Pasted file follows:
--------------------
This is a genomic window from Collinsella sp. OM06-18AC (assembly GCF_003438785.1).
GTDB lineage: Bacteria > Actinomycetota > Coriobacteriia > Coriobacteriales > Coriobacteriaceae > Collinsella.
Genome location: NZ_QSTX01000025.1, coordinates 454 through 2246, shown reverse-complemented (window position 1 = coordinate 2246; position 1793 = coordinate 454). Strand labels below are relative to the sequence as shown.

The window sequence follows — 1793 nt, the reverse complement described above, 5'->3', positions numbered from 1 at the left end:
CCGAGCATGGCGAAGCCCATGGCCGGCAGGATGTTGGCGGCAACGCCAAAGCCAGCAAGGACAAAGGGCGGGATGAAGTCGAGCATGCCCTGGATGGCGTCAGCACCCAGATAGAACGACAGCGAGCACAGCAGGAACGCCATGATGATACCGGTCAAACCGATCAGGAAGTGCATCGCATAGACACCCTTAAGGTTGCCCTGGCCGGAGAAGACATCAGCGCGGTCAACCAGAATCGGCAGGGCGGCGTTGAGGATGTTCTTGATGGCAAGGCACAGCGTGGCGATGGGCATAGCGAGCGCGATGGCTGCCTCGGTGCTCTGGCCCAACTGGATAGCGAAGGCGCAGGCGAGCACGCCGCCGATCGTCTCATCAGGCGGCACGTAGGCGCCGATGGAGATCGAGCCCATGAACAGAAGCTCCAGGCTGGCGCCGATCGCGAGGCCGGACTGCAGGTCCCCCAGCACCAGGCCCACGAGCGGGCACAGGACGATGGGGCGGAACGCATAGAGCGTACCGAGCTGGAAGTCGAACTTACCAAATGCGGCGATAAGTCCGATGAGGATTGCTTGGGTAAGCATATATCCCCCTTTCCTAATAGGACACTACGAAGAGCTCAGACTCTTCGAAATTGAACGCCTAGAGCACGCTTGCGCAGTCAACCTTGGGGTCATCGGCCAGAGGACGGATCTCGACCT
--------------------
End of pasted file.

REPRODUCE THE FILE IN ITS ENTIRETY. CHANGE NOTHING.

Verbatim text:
This is a genomic window from Collinsella sp. OM06-18AC (assembly GCF_003438785.1).
GTDB lineage: Bacteria > Actinomycetota > Coriobacteriia > Coriobacteriales > Coriobacteriaceae > Collinsella.
Genome location: NZ_QSTX01000025.1, coordinates 454 through 2246, shown reverse-complemented (window position 1 = coordinate 2246; position 1793 = coordinate 454). Strand labels below are relative to the sequence as shown.

The window sequence follows — 1793 nt, the reverse complement described above, 5'->3', positions numbered from 1 at the left end:
CCGAGCATGGCGAAGCCCATGGCCGGCAGGATGTTGGCGGCAACGCCAAAGCCAGCAAGGACAAAGGGCGGGATGAAGTCGAGCATGCCCTGGATGGCGTCAGCACCCAGATAGAACGACAGCGAGCACAGCAGGAACGCCATGATGATACCGGTCAAACCGATCAGGAAGTGCATCGCATAGACACCCTTAAGGTTGCCCTGGCCGGAGAAGACATCAGCGCGGTCAACCAGAATCGGCAGGGCGGCGTTGAGGATGTTCTTGATGGCAAGGCACAGCGTGGCGATGGGCATAGCGAGCGCGATGGCTGCCTCGGTGCTCTGGCCCAACTGGATAGCGAAGGCGCAGGCGAGCACGCCGCCGATCGTCTCATCAGGCGGCACGTAGGCGCCGATGGAGATCGAGCCCATGAACAGAAGCTCCAGGCTGGCGCCGATCGCGAGGCCGGACTGCAGGTCCCCCAGCACCAGGCCCACGAGCGGGCACAGGACGATGGGGCGGAACGCATAGAGCGTACCGAGCTGGAAGTCGAACTTACCAAATGCGGCGATAAGTCCGATGAGGATTGCTTGGGTAAGCATATATCCCCCTTTCCTAATAGGACACTACGAAGAGCTCAGACTCTTCGAAATTGAACGCCTAGAGCACGCTTGCGCAGTCAACCTTGGGGTCATCGGCCAGAGGACGGATCTCGACCT